From playground to playgroups, it’s long been a sensitive subject of debate for new mothers: To breastfeed or bottle feed? Where and when?
And now a controversial public health campaign is sparking new debate.
Recent studies show that babies that are breastfed are less likely to develop ear infections, respiratory illnesses and diarrhea — babies were born to be breastfed.
It's an in-your-face approach showing pregnant women in dangerous situations, suggesting that not to breastfeed is to put your baby at risk.
“There was no hesitation,” says Derosa Jennings. “I knew the first thing I was doing after delivery was to breastfeed. He started two minutes after birth and has never stopped.”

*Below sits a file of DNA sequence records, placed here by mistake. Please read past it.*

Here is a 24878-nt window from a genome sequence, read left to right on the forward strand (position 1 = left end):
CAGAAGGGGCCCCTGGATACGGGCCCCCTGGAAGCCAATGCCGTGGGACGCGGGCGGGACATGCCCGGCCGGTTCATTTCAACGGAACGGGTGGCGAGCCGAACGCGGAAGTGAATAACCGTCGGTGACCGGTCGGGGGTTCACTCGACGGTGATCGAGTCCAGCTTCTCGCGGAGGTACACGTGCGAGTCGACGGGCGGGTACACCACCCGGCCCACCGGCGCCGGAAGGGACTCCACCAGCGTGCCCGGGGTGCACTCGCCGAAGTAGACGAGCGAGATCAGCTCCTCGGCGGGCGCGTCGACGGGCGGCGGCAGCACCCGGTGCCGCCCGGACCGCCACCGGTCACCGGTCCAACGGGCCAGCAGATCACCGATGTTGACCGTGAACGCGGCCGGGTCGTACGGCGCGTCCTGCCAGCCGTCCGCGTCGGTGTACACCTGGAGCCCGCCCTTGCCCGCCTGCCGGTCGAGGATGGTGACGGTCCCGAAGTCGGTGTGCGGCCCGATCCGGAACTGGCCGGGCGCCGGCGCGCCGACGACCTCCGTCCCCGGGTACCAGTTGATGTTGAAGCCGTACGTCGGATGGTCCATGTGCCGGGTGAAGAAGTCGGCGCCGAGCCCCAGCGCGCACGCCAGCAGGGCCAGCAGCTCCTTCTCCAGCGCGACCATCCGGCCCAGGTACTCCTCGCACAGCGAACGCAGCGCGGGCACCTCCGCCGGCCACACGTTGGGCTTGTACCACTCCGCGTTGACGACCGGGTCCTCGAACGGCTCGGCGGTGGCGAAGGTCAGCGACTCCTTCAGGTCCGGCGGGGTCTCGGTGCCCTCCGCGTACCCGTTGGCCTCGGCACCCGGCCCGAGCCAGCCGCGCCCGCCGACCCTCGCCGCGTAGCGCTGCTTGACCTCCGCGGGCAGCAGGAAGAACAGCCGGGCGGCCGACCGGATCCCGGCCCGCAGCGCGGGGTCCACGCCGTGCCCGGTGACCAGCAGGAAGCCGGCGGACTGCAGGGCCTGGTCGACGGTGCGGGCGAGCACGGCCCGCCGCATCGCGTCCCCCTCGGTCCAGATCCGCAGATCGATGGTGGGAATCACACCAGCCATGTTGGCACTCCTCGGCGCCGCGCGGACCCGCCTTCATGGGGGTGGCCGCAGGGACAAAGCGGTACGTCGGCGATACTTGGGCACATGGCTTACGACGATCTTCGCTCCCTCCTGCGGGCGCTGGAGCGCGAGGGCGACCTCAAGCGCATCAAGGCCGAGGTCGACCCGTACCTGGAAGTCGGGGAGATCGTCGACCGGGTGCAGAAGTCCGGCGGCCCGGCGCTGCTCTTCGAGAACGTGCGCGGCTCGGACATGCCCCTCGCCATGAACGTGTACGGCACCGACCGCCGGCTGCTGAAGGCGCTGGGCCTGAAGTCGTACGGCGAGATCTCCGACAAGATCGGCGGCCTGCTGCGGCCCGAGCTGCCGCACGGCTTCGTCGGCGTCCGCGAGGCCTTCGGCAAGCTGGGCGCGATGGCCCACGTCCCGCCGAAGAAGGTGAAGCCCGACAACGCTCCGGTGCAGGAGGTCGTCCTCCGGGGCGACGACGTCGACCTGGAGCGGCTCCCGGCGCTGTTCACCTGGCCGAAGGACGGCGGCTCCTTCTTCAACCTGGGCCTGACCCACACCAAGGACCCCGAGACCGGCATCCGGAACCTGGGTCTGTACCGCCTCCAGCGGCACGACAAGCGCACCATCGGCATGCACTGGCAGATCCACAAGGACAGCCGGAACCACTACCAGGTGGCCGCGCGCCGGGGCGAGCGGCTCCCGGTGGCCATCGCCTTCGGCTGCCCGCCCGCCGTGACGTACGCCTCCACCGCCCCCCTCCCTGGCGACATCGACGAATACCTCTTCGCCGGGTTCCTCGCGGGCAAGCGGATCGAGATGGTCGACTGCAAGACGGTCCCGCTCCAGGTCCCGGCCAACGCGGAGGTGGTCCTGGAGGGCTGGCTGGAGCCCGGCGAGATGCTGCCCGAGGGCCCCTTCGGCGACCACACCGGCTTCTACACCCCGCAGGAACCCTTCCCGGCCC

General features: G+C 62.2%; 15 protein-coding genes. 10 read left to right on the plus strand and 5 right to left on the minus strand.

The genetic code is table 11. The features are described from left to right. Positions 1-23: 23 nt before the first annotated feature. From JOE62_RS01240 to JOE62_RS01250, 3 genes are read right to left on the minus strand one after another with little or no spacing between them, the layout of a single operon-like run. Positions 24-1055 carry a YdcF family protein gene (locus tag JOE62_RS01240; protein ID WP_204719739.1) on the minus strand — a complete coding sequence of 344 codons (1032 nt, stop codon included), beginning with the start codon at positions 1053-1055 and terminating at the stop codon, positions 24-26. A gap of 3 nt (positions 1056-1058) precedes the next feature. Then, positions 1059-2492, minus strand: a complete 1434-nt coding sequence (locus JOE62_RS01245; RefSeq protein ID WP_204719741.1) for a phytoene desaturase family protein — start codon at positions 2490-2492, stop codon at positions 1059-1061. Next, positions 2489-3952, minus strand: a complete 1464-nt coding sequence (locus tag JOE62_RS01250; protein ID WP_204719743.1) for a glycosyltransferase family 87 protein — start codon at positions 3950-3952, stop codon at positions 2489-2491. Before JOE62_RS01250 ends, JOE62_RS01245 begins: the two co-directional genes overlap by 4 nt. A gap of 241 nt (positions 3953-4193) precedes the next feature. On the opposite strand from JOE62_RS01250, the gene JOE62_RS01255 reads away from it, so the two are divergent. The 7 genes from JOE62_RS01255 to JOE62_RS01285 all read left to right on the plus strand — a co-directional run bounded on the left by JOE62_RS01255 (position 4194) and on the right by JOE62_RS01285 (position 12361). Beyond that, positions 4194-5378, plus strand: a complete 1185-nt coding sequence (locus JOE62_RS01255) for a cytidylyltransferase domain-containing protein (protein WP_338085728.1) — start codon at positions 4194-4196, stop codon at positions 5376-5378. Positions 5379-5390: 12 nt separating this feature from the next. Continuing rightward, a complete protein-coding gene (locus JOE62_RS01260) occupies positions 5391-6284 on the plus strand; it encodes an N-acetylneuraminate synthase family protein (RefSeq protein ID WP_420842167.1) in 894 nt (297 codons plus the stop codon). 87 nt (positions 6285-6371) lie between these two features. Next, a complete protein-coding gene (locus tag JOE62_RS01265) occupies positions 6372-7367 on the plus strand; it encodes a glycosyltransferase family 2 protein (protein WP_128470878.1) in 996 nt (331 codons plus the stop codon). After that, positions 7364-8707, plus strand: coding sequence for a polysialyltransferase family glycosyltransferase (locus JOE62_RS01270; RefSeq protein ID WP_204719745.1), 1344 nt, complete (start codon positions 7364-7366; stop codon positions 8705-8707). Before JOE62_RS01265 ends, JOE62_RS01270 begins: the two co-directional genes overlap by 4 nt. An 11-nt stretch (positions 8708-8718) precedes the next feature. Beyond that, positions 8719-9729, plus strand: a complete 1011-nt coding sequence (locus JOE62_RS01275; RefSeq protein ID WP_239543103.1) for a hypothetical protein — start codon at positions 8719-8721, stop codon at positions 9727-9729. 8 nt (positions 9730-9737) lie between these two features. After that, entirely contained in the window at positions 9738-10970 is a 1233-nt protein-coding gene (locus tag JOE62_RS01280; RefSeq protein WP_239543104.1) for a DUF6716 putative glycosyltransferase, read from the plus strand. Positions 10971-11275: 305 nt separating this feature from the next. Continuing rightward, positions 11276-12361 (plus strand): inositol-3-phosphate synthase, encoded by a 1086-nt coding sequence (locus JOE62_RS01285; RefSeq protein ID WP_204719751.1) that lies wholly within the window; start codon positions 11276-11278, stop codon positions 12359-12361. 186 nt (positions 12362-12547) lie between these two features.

But for Amanda Pymm, who like many mothers tried to breastfeed but couldn't, the campaign is upsetting.
“It makes me feel terrible, and I wish I could do it. I wish there wasn’t so much pressure to do it,” she says.
The latest government figures show more than 70 percent of moms try breastfeeding when their babies are born, but that six months later, only 36 percent are still breastfeeding. One reason, doctors say, is that more than 60 percent of mothers go back to work.
“We’re not trying to create guilt at all,” says Dr. Suzanne Haynes, chief scientific adviser at the Office on Women’s Health. “What we’re trying to do is reach the first-time moms that are out there who are making the decision whether to breastfeed or not.”
While the government ad campaign is winding down now, another controversy may be gearing up.
Some lawmakers want a warning label on formula cans, similar to what's required on cigarettes, saying breast milk is better than formula for babies.
But in the end, it’s a personal choice whether breastfeeding is the best formula for everyone.